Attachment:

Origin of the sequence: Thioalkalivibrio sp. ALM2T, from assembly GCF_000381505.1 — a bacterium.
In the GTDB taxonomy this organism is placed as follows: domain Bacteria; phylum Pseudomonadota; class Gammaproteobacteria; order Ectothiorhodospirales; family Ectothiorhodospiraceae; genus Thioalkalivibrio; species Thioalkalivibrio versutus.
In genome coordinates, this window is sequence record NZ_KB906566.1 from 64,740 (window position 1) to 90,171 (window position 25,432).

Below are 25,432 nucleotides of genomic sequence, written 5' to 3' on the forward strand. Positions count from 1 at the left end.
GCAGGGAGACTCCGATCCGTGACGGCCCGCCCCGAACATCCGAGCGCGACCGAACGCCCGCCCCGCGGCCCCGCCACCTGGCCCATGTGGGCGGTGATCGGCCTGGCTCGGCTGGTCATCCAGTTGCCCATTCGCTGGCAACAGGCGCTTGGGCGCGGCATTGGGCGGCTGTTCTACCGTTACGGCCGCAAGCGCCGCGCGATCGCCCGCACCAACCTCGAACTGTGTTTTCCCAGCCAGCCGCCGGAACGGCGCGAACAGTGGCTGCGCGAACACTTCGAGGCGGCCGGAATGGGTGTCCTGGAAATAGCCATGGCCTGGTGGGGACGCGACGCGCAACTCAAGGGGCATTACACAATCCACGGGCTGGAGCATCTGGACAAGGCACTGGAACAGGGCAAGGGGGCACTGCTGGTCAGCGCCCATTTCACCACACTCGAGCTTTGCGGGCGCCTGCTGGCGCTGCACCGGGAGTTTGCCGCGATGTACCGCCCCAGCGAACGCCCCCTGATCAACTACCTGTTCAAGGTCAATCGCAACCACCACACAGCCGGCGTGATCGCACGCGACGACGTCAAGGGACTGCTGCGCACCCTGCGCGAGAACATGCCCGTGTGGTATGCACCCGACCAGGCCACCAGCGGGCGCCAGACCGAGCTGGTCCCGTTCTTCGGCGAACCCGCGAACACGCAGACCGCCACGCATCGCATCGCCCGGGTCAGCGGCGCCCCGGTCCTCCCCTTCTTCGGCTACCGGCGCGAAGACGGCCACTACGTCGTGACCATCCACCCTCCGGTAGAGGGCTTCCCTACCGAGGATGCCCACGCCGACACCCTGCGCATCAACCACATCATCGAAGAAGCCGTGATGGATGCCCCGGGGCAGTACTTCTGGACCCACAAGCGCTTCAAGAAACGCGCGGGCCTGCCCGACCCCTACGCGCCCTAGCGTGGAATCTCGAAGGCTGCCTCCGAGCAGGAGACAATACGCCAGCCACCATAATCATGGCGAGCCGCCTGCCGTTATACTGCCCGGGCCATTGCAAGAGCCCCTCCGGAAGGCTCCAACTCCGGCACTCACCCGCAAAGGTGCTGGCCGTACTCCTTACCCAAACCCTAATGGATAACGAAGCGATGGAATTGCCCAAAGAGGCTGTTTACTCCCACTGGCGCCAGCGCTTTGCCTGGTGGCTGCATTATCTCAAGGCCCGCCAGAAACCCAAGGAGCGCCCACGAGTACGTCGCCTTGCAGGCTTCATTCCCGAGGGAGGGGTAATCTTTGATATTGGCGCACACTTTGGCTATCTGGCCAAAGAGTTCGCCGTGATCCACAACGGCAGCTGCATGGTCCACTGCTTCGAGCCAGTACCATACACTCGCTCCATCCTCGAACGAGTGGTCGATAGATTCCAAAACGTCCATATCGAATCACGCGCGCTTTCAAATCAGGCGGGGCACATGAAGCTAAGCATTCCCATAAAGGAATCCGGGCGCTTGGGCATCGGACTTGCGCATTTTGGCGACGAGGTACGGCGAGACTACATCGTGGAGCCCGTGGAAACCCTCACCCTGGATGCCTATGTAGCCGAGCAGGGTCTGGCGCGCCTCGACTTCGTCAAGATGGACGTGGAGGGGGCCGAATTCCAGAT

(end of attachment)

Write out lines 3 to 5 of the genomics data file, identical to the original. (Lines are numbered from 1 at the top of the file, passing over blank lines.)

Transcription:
In genome coordinates, this window is sequence record NZ_KB906566.1 from 64,740 (window position 1) to 90,171 (window position 25,432).

Below are 25,432 nucleotides of genomic sequence, written 5' to 3' on the forward strand. Positions count from 1 at the left end.
GCAGGGAGACTCCGATCCGTGACGGCCCGCCCCGAACATCCGAGCGCGACCGAACGCCCGCCCCGCGGCCCCGCCACCTGGCCCATGTGGGCGGTGATCGGCCTGGCTCGGCTGGTCATCCAGTTGCCCATTCGCTGGCAACAGGCGCTTGGGCGCGGCATTGGGCGGCTGTTCTACCGTTACGGCCGCAAGCGCCGCGCGATCGCCCGCACCAACCTCGAACTGTGTTTTCCCAGCCAGCCGCCGGAACGGCGCGAACAGTGGCTGCGCGAACACTTCGAGGCGGCCGGAATGGGTGTCCTGGAAATAGCCATGGCCTGGTGGGGACGCGACGCGCAACTCAAGGGGCATTACACAATCCACGGGCTGGAGCATCTGGACAAGGCACTGGAACAGGGCAAGGGGGCACTGCTGGTCAGCGCCCATTTCACCACACTCGAGCTTTGCGGGCGCCTGCTGGCGCTGCACCGGGAGTTTGCCGCGATGTACCGCCCCAGCGAACGCCCCCTGATCAACTACCTGTTCAAGGTCAATCGCAACCACCACACAGCCGGCGTGATCGCACGCGACGACGTCAAGGGACTGCTGCGCACCCTGCGCGAGAACATGCCCGTGTGGTATGCACCCGACCAGGCCACCAGCGGGCGCCAGACCGAGCTGGTCCCGTTCTTCGGCGAACCCGCGAACACGCAGACCGCCACGCATCGCATCGCCCGGGTCAGCGGCGCCCCGGTCCTCCCCTTCTTCGGCTACCGGCGCGAAGACGGCCACTACGTCGTGACCATCCACCCTCCGGTAGAGGGCTTCCCTACCGAGGATGCCCACGCCGACACCCTGCGCATCAACCACATCATCGAAGAAGCCGTGATGGATGCCCCGGGGCAGTACTTCTGGACCCACAAGCGCTTCAAGAAACGCGCGGGCCTGCCCGACCCCTACGCGCCCTAGCGTGGAATCTCGAAGGCTGCCTCCGAGCAGGAGACAATACGCCAGCCACCATAATCATGGCGAGCCGCCTGCCGTTATACTGCCCGGGCCATTGCAAGAGCCCCTCCGGAAGGCTCCAACTCCGGCACTCACCCGCAAAGGTGCTGGCCGTACTCCTTACCCAAACCCTAATGGATAACGAAGCGATGGAATTGCCCAAAGAGGCTGTTTACTCCCACTGGCGCCAGCGCTTTGCCTGGTGGCTGCATTATCTCAAGGCCCGCCAGAAACCCAAGGAGCGCCCACGAGTACGTCGCCTTGCAGGCTTCATTCCCGAGGGAGGGGTAATCTTTGATATTGGCGCACACTTTGGCTATCTGGCCAAAGAGTTCGCCGTGATCCACAACGGCAGCTGCATGGTCCACTGCTTCGAGCCAGTACCATACACTCGCTCCATCCTCGAACGAGTGGTCGATAGATTCCAAAACGTCCATATCGAATCACGCGCGCTTTCAAATCAGGCGGGGCACATGAAGCTAAGCATTCCCATAAAGGAATCCGGGCGCTTGGGCATCGGACTTGCGCATTTTGGCGACGAGGTACGGCGAGACTACATCGTGGAGCCCGTGGAAACCCTCACCCTGGATGCCTATGTAGCCGAGCAGGGTCTGGCGCGCCTCGACTTCGTCAAGATGGACGTGGAGGGGGCCGAATTCCAGAT